2030
North Eastern Europe
  • Denmark is exposed to a risk of demand ­curtailment (27 %) in Distributed Energy ­scenario and to higher risk (36 %) in Global Ambition Scenario due high demand scenario for power generation compared to National Trends scenario (risk is fully mitigated) where demand is lower because of low power ­generation demand and high conventional gas production. Sweden is still exposed to demand curtailment in Distributed Energy scenario only (highest demand scenario).
  • Sweden, in case of Sweden SLID, the situation is improving in National Trends scenario due to low demand scenario (low demand for power generation) and in Distributed Energy scenario for which the increase in indigenous ­production is not sufficient to compensate the high ­demand for power.
  • Finland is exposed to high demand ­curtailment with a slight improvement compared to 2025 in National Trends scenario due to low demand for power. For the other scenarios, the high ­indigenous production is not enough to ­compensate the high demand for power and the demand curtailment is still high (70 %).
  • Estonia is exposed to a risk of demand ­curtailment in National Trends scenario due to high demand for power compared to other ­scenarios.
  • Poland is in a similar position with higher ­demand curtailment in Global Ambition and National Trends scenarios (15 %) and demand curtailment comparable with 2025 (11 %).
  • In case of SLID in Slovakia, Slovakia is exposed to a significant risk of demand curtailment (24 %) and in the same time, neighbouring countries as Austria and Czech Republic are also exposed to the same risk (24 %) due to ­cooperation mode between neighbouring countries.
Eastern Europe
  • Croatia is exposed to a significant risk of ­demand curtailment (35 %) due to an infrastructure limitation with Slovenia in National Trends scenario. The risk still exists (16 %) in Global Ambition scenario where the indigenous ­production is not enough to compensate high demand for power generation. The risk is ­mitigated (8 %) in Distributed Energy due to low demand specially for power and high ­indigenous production.
  • Slovenia is exposed to a significant risk of ­demand curtailment (53 %) due to an infrastructure limitation with Croatia and Italy and high demand for power in Global Ambition and ­National Trends scenarios. The situation is ­mitigated (40 %) in Distributed Energy where ­indigenous production is compensating partially high demand for power.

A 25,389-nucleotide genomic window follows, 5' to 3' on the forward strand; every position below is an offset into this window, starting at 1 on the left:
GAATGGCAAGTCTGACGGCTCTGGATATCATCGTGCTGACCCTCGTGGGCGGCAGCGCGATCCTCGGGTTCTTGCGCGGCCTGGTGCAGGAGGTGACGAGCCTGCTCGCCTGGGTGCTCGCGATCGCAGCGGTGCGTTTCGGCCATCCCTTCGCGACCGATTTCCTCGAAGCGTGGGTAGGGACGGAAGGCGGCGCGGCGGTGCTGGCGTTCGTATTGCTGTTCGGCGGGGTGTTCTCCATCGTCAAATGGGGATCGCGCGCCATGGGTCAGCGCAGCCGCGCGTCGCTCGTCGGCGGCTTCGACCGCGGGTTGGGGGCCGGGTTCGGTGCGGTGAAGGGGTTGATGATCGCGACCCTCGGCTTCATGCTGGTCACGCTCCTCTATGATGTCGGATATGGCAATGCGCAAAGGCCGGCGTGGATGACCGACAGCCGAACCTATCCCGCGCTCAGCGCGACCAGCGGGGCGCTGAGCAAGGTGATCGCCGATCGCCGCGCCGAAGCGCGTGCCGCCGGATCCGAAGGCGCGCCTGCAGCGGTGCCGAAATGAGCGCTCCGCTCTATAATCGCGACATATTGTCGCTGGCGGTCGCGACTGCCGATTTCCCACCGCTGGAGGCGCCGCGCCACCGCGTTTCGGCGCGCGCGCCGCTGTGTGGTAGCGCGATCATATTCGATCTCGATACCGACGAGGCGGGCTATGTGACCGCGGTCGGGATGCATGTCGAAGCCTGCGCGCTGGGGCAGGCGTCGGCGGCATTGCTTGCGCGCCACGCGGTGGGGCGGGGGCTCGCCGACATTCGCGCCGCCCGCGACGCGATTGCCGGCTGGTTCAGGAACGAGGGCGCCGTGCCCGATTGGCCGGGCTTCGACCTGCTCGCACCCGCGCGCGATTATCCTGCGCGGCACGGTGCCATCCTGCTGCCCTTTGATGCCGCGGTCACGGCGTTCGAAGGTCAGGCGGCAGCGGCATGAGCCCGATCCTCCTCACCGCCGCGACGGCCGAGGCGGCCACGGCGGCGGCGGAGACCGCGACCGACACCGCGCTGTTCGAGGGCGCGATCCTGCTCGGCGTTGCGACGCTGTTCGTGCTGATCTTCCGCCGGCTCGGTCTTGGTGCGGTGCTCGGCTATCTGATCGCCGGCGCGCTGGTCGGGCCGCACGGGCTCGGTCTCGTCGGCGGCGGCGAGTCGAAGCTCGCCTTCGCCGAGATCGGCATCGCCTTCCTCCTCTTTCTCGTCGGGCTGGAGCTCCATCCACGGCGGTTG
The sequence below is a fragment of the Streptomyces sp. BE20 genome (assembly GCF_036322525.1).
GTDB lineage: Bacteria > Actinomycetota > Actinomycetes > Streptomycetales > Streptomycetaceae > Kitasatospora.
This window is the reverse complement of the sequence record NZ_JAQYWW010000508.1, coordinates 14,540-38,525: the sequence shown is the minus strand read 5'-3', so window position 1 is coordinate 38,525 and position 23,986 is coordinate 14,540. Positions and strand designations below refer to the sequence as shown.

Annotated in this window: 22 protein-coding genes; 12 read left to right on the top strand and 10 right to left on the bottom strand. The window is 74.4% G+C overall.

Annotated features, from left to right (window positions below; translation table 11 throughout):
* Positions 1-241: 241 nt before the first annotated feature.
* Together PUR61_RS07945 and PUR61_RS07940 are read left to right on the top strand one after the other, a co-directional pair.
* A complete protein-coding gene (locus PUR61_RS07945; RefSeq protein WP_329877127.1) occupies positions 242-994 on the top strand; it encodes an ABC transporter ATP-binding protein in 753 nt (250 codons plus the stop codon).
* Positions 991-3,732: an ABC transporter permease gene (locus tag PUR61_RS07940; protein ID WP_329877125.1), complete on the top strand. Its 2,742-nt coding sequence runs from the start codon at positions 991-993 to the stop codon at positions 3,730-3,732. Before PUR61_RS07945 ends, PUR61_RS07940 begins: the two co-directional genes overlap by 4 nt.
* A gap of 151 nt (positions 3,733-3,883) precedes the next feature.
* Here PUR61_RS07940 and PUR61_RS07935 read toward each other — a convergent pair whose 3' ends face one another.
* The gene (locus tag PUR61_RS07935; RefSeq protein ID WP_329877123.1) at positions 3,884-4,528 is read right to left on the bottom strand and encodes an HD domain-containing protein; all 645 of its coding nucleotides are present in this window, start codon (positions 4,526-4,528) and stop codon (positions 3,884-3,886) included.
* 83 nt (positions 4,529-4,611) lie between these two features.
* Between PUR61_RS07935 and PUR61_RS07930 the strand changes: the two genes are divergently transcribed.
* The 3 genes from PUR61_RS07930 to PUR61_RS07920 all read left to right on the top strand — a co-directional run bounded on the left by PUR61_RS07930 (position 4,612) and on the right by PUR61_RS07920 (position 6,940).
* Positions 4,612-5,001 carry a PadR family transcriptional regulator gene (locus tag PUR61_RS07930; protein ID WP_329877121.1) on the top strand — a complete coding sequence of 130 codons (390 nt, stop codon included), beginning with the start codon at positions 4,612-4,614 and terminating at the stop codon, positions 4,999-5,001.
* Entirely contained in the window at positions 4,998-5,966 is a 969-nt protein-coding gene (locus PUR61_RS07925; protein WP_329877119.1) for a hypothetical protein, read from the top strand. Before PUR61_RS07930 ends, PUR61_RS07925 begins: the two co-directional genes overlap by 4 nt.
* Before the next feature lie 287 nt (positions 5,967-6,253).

• Serbia with limited access to different sources (national production and storage in case of SLI with Hungary) is exposed to 88 % of demand curtailment. Serbia is dependent on its interconnection with Hungary.
  • Greece is exposed to 42 % demand curtailment due to infrastructure limitation with neighbouring countries in Global Ambition scenario. The situation is mitigated (43 and 47 %) in Distributed ­Energy scenario where indigenous production is compensating partially high demand for power and in National Trends scenario with the lowest demand value.
  • Bosnia and Herzegovina and North Macedonia have only one interconnection and are ­exposed to 100 % demand curtailment in case of their SLID respectively.
  • Romania is exposed to a slight risk of demand curtailment (5 %) in National Trends scenario due to high demand for power and the lowest national production scenario.
Western Europe
  • Ireland is exposed to Demand curtailment (90 %) due to not enough interconnections in case of Moffat disruption (connection with UK) and an indigenous production which does not compensate demand and specially demand for power. In the same time, Northern Ireland which depends totally of Moffat ­interconnection is also exposed to 100 % demand curtailment.
  • Portugal is exposed to demand curtailment (25 %) due to infrastructure limitation with the Spain-Portugal interconnection and high ­demand scenario in Global Ambition scenario. In National Trends scenario, the demand ­curtailment reaches 34 % due to high demand for power and 16 % in Distributed Energy with high indigenous production.
  • In case of SLID in Austria, Austria is exposed to a slight risk of demand curtailment (2 %) in Global Ambition scenario and Italy is cooperating and might be exposed to a marginal risk of demand curtailment too.

Figure 4.117: Maximum exposure to demand curtailment in case of SLID in Existing Infrastructure level in 2030 for all scenarios.

2040
North Eastern Europe
  • In case of SLID Denmark, Denmark and ­Sweden fully mitigate risk of demand curtailment in Distributed Energy scenario with high indigenous production which compensates high demand for power. In Global Ambition scenario the situation is mitigated but still persist with demand curtailment around 24 % in Denmark, 53 % in Sweden (High demand for power but low indigenous production). In National Trends scenario, Denmark mitigates risk of demand curtailment with Indigenous production ­compare to Sweden which is still exposed to risk of demand curtailment (54 % in Sweden).
  • Indigenous production in Distributed Energy scenario mitigates risk of demand curtailment in Finland. In Global Ambition and National Trends scenarios, the risk of demand curtailment is still high (51 and 81 %) due to an infrastructure limitation with Estonia not compensated with indigenous production.
  • Poland is exposed to demand curtailment in all scenarios. Indigenous production is not enough to compensate the high demand for power in National Trends (17 %) compared to the other scenario (12 % in Distributed Energy and in Global Ambition).
Eastern Europe
  • Croatia is exposed to a significant risk of demand curtailment (35 %) due to an infrastructure limitation with Slovenia in National Trends scenario. The risk is higher compared to 2030 due to low indigenous production. The risk still exists but slightly (7 %) in Global Ambition scenario where the indigenous production is not enough to compensate high demand for power generation. The risk is fully mitigated in Distributed Energy due to low demand specially for power and high indigenous production.